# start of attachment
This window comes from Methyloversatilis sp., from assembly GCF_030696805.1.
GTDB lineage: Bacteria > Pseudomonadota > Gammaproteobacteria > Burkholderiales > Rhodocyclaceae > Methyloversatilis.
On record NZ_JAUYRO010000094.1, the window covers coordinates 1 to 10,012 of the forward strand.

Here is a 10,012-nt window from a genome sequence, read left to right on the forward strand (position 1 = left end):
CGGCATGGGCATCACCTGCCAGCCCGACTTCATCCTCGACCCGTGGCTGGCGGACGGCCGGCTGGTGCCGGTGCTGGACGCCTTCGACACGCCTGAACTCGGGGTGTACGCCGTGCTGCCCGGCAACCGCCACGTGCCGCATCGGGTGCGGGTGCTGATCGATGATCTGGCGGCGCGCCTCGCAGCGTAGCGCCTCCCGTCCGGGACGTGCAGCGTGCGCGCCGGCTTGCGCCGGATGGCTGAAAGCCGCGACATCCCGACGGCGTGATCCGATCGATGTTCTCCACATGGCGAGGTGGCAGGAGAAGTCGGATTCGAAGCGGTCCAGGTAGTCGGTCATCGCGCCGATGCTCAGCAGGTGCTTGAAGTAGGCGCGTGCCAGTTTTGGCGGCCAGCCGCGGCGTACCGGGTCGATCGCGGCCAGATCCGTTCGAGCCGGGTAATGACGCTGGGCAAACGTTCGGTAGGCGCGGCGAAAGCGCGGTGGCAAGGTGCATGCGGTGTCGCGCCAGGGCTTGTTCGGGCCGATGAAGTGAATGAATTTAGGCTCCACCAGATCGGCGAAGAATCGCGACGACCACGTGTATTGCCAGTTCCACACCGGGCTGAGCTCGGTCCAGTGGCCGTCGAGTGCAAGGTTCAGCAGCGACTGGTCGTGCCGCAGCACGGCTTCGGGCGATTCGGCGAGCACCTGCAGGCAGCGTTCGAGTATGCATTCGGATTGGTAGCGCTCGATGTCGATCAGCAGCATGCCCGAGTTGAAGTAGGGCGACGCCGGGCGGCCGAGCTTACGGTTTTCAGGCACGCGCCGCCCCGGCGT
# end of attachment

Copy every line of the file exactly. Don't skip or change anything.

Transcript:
This window comes from Methyloversatilis sp., from assembly GCF_030696805.1.
GTDB lineage: Bacteria > Pseudomonadota > Gammaproteobacteria > Burkholderiales > Rhodocyclaceae > Methyloversatilis.
On record NZ_JAUYRO010000094.1, the window covers coordinates 1 to 10,012 of the forward strand.

Here is a 10,012-nt window from a genome sequence, read left to right on the forward strand (position 1 = left end):
CGGCATGGGCATCACCTGCCAGCCCGACTTCATCCTCGACCCGTGGCTGGCGGACGGCCGGCTGGTGCCGGTGCTGGACGCCTTCGACACGCCTGAACTCGGGGTGTACGCCGTGCTGCCCGGCAACCGCCACGTGCCGCATCGGGTGCGGGTGCTGATCGATGATCTGGCGGCGCGCCTCGCAGCGTAGCGCCTCCCGTCCGGGACGTGCAGCGTGCGCGCCGGCTTGCGCCGGATGGCTGAAAGCCGCGACATCCCGACGGCGTGATCCGATCGATGTTCTCCACATGGCGAGGTGGCAGGAGAAGTCGGATTCGAAGCGGTCCAGGTAGTCGGTCATCGCGCCGATGCTCAGCAGGTGCTTGAAGTAGGCGCGTGCCAGTTTTGGCGGCCAGCCGCGGCGTACCGGGTCGATCGCGGCCAGATCCGTTCGAGCCGGGTAATGACGCTGGGCAAACGTTCGGTAGGCGCGGCGAAAGCGCGGTGGCAAGGTGCATGCGGTGTCGCGCCAGGGCTTGTTCGGGCCGATGAAGTGAATGAATTTAGGCTCCACCAGATCGGCGAAGAATCGCGACGACCACGTGTATTGCCAGTTCCACACCGGGCTGAGCTCGGTCCAGTGGCCGTCGAGTGCAAGGTTCAGCAGCGACTGGTCGTGCCGCAGCACGGCTTCGGGCGATTCGGCGAGCACCTGCAGGCAGCGTTCGAGTATGCATTCGGATTGGTAGCGCTCGATGTCGATCAGCAGCATGCCCGAGTTGAAGTAGGGCGACGCCGGGCGGCCGAGCTTACGGTTTTCAGGCACGCGCCGCCCCGGCGT